Try to ignore Ethan and focus on the awesome blanket in the background.

Here's another picture so you can really grasp the hugeness of my fantastic blanket making skills:

Dang, look at that gorgeous blanket!
Again, try not to look at Ethan. He isn't what's important here.

I didn't take any of those pictures, for the record. I just "borrowed" them off Facebook. Apparently I didn't take any pictures of my blanket, and if I did they're sitting on my computer at home somewhere, completely useless, instead of being on my phone like they should be.

Between making blankets for the people that were making babies, and actually knitting less because I was spending less time in front of the television, that eighties' sweater took forever. I always told Mom what I was putting her on hold for so that she wouldn't wonder if I still loved her. I did, I just figured the cold weather wasn't coming for a while and the babies were. 

Well, I wanted to have the sweater done by the end of September. Then I guess life happened and it was not done. But it was close. I actually finished all the pieces a week or two ago and was just putting on the dreaded seaming of everything together. I hate sewing. I hate seaming. That's probably why I like toques so much.

I also ran out of yarn. I had about half the collar left when it happened. I was a little nervous that we might have bought a discontinued colour, and when I came back from Michaels my worst fears were realized.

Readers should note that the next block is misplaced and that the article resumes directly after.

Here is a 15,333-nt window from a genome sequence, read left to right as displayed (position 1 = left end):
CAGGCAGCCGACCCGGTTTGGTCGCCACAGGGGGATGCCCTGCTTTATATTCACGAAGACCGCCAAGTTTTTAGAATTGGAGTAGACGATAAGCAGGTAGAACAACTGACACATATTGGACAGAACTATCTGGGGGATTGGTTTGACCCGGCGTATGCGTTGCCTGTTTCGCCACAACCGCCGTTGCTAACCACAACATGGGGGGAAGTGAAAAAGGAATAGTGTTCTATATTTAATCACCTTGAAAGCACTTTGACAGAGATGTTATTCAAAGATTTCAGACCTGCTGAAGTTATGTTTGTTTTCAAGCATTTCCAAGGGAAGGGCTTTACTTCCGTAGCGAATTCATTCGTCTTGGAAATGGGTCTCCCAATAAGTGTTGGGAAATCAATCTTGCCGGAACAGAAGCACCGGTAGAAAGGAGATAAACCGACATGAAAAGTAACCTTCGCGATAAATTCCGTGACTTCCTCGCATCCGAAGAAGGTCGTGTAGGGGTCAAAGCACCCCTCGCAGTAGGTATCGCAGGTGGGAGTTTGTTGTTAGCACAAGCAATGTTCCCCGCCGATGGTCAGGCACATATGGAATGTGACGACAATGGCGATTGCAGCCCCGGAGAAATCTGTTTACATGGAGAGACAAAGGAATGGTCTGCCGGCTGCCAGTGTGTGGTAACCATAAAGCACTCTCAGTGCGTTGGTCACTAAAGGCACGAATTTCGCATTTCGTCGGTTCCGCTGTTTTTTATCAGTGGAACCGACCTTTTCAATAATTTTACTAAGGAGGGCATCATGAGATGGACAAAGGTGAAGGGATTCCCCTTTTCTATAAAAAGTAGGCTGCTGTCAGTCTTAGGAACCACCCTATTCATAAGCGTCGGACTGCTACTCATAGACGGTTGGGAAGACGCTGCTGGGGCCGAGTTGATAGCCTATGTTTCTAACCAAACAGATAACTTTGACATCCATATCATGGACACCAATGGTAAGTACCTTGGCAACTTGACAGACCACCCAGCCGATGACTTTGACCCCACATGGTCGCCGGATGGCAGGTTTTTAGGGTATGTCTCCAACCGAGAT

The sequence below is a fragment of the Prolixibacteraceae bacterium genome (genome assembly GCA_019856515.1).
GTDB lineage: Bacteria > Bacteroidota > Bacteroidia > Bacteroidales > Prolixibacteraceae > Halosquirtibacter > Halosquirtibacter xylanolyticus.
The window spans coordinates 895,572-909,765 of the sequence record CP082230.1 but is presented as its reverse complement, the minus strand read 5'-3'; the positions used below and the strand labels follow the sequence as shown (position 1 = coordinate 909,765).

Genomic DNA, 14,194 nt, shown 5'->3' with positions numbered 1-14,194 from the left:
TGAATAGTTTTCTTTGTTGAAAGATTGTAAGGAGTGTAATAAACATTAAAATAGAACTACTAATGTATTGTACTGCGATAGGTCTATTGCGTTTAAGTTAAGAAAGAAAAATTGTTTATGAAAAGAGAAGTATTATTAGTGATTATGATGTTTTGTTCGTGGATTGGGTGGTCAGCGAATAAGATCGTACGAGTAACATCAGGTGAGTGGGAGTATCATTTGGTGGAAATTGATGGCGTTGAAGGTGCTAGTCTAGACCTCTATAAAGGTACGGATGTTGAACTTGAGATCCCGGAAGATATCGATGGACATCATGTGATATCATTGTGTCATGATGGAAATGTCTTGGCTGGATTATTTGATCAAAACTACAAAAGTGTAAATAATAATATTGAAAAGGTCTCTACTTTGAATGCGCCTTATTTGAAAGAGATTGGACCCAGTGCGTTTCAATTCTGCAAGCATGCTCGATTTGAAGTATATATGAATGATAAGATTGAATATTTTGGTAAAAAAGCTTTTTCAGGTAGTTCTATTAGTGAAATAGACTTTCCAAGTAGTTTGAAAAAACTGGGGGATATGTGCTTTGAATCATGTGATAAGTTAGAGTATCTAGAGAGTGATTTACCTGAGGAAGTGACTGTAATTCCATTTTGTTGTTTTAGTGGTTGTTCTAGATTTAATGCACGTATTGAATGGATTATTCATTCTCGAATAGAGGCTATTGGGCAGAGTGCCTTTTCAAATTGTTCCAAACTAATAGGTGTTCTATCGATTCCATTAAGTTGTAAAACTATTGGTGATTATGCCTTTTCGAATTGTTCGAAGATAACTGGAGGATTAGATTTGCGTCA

There was, in fact, a very slight difference in the shades of the browns. I did what every professional knitter does in this situation and just kept going. The collar folds, it's not a big deal, and in the light of our living room you couldn't even tell.

You can't even tell, right? This picture actually does a really good job of making it look 100x worse than it actually is. It also makes everything look green for some reason.

Since I'm a trooper, and was not about to go back and spend any more time than needed on Eighties Sweater (I am now personifying it),  I did the next logical thing: I persevered. Who says I don't have character?

I laid everything out in the middle of our living room floor (in case you're wondering, that really is all the space our living room floor has to offer between the furniture) and psyched myself up for the incredibly fun task of sewing that bad boy together. Because Eighties Sweater is a bad boy, even if it is dated. It's an eighties bad boy that rocks a mullet and neon high tops. (In other words, it thinks it's cool but it really isn't.)

 Thursday night the process began with not one but two instructional phone calls to a friend. Until you're sitting there with a darning needle in hand you don't really realize how intimidating sewing a sweater together can be. What if you you put the arms on crooked or too low or things end up wonky? There's a science to it, and I needed guidance.